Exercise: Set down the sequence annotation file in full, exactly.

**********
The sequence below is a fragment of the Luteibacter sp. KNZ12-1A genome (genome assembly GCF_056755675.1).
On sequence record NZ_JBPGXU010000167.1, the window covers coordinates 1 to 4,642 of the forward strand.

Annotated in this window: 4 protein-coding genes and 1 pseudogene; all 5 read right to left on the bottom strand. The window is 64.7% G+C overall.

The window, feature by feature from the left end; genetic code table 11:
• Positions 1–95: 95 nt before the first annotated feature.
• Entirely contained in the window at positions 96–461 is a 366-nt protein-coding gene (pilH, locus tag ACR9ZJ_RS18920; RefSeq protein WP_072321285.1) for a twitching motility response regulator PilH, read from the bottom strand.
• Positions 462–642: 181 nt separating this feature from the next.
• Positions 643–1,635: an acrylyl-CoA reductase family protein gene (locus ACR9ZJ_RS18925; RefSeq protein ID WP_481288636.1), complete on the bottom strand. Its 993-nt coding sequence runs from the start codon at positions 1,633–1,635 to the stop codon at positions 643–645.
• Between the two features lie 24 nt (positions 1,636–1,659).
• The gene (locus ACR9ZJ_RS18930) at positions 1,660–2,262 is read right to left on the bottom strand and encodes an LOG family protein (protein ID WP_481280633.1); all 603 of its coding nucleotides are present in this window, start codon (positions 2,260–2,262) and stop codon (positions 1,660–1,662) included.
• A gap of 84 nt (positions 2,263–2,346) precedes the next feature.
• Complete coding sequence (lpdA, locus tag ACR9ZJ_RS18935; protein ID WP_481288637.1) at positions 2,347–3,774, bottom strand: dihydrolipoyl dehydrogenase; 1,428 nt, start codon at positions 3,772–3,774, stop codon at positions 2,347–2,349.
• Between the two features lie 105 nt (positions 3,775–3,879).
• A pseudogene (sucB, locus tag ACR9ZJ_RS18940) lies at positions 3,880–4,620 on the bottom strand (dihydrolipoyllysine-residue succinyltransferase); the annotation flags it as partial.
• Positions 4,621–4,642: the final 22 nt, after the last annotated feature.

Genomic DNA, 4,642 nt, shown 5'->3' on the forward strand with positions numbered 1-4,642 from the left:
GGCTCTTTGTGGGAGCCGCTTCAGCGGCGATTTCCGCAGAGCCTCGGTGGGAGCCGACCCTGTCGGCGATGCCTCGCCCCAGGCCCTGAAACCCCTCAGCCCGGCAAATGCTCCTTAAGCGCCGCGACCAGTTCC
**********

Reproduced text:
The sequence below is a fragment of the Luteibacter sp. KNZ12-1A genome (genome assembly GCF_056755675.1).
On sequence record NZ_JBPGXU010000167.1, the window covers coordinates 1 to 4,642 of the forward strand.

Annotated in this window: 4 protein-coding genes and 1 pseudogene; all 5 read right to left on the bottom strand. The window is 64.7% G+C overall.

The window, feature by feature from the left end; genetic code table 11:
• Positions 1–95: 95 nt before the first annotated feature.
• Entirely contained in the window at positions 96–461 is a 366-nt protein-coding gene (pilH, locus tag ACR9ZJ_RS18920; RefSeq protein WP_072321285.1) for a twitching motility response regulator PilH, read from the bottom strand.
• Positions 462–642: 181 nt separating this feature from the next.
• Positions 643–1,635: an acrylyl-CoA reductase family protein gene (locus ACR9ZJ_RS18925; RefSeq protein ID WP_481288636.1), complete on the bottom strand. Its 993-nt coding sequence runs from the start codon at positions 1,633–1,635 to the stop codon at positions 643–645.
• Between the two features lie 24 nt (positions 1,636–1,659).
• The gene (locus ACR9ZJ_RS18930) at positions 1,660–2,262 is read right to left on the bottom strand and encodes an LOG family protein (protein ID WP_481280633.1); all 603 of its coding nucleotides are present in this window, start codon (positions 2,260–2,262) and stop codon (positions 1,660–1,662) included.
• A gap of 84 nt (positions 2,263–2,346) precedes the next feature.
• Complete coding sequence (lpdA, locus tag ACR9ZJ_RS18935; protein ID WP_481288637.1) at positions 2,347–3,774, bottom strand: dihydrolipoyl dehydrogenase; 1,428 nt, start codon at positions 3,772–3,774, stop codon at positions 2,347–2,349.
• Between the two features lie 105 nt (positions 3,775–3,879).
• A pseudogene (sucB, locus tag ACR9ZJ_RS18940) lies at positions 3,880–4,620 on the bottom strand (dihydrolipoyllysine-residue succinyltransferase); the annotation flags it as partial.
• Positions 4,621–4,642: the final 22 nt, after the last annotated feature.

Genomic DNA, 4,642 nt, shown 5'->3' on the forward strand with positions numbered 1-4,642 from the left:
GGCTCTTTGTGGGAGCCGCTTCAGCGGCGATTTCCGCAGAGCCTCGGTGGGAGCCGACCCTGTCGGCGATGCCTCGCCCCAGGCCCTGAAACCCCTCAGCCCGGCAAATGCTCCTTAAGCGCCGCGACCAGTTCC